10 Handy Tips for Driving Overseas

You’ve arranged your hire car, looked up local driving laws and have packed your bags – now it’s time to actually head to your destination and hit the road! If you’ll be driving overseas on your upcoming holiday, take a look at our top ten tips for enjoying every minute spent behind the wheel.

1) Plan, plan, plan

While having your whole holiday planned out with military precision isn’t exactly conducive to a carefree, fun break, there’s a lot to be said for doing a little planning on the driving side of things. After all, getting lost on foreign roads as soon as you leave the airport isn’t exactly likely to be a relaxing experience!

big attractions

So, take the time to plan out your major journeys – the airport to your accommodation, for example, and routes to any big attractions you’d like to visit. ( Image by Gary Burke )

2) Take regular breaks

We all know that regular breaks should be part of any long journey, and this actually becomes more important once you’re overseas. Why? Well, having to concentrate on driving on another side of the road, remembering new rules and regulations, and being constantly ready for the unexpected are all tiring.

3) Print out a copy of road rules

Reading through local road rules before you leave is important, and it’s also worth printing them out so you can take them with you. Highlight things you suspect you’re likely to forget, and keep the printouts in the car. That way, you’ll have them to hand if you feel you need to check anything at any point.

4) Stick to local driving laws

It’s all very well reading through and knowing the road rules of your chosen destination, but you need to actually make sure you stick to them too. To avoid any hassle (and irritating the locals), stick to speed limits very strictly, take care where you park and always be mindful of any quirks in driving etiquette.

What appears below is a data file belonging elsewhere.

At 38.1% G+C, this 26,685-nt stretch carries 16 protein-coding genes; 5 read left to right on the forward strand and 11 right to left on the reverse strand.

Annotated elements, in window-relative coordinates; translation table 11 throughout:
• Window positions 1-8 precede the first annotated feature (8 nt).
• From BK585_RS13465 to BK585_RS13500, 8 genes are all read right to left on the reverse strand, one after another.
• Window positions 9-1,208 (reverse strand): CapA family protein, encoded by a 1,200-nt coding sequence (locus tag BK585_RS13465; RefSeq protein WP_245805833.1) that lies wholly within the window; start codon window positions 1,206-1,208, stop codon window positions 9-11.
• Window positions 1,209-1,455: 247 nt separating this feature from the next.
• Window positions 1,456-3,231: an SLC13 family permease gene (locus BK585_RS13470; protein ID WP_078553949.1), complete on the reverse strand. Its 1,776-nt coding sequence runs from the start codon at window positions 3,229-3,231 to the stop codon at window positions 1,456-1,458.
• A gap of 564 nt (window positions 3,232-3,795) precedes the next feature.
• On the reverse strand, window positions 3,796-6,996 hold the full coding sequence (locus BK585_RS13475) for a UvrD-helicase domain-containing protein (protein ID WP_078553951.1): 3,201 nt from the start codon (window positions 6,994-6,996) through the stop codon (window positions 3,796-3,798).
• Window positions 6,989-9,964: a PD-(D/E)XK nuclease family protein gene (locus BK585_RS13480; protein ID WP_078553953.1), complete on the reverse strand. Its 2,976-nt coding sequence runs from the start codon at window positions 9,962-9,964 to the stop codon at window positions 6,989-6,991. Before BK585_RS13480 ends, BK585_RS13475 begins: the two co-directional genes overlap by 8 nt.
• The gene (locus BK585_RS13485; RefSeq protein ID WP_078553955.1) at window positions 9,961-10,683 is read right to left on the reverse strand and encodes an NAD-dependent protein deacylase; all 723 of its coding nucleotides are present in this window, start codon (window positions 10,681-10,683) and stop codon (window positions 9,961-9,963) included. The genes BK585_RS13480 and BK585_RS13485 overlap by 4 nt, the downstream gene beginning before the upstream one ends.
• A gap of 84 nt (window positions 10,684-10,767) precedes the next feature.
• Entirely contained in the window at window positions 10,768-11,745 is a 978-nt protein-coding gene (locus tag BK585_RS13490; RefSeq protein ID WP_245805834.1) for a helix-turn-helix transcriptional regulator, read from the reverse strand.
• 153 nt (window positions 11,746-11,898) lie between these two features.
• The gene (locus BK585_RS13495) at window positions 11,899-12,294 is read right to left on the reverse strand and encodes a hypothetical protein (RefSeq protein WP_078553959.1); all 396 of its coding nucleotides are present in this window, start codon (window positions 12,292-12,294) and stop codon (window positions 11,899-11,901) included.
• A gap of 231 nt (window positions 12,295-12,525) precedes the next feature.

5) Be on the alert

Even if you’ve driven in the country in question before, you should always drive defensively when behind the wheel overseas, because you can’t be fully prepared for what other drivers will do. After all, driving culture can vary considerably from one place to the next. So, stay alert and expect the unexpected.

6) Keep spare change handy

Another useful tip is to keep plenty of spare change in the car in case you need to pay for toll roads or parking meters. Obviously you usually don’t have much change when you arrive, so it can be worth buying something small at the airport or grabbing a coffee at a cafe before you get behind the wheel so you have a little change you can use in situations like these. ( image by hn )

grabbing a coffee at a cafe

7) Invest in decent sunglasses

Chances are you’ll be hitting the road somewhere sunny, and driving in strong sunshine without a decent pair of sunglasses can really take its toll on your eyes. So, invest in a good pair – and remember, if you require glasses to drive, you’ll need a prescription pair (that said, if you have contact lenses you can always combine these with standard sunglasses).

8) Take extra care when parking

When familiarising yourself with road rules, make sure you do the same for parking, and then take plenty of care once you’re out and about. Always keep your eyes peeled for things like parking meters, and if you need a special parking permit, get one in good time!

9) Carry plenty of entertainment in the car

If you’re travelling with children, it’s really important to bring along a few things to keep them entertained in the car – and to make sure that these are things you don’t find too distracting. Puzzle books are ideal, as are games consoles – bring earphones if you’re worried about the noise diverting your attention from the road.

10) Look up scenic local drives

Last up is to hit the most scenic local roads. After all, if you’re driving overseas, you may as well enjoy it! Destinations such as the Amalfi Coast in Italy are particularly known for their picturesque drives.

Featured Courtesy by oldmantravels


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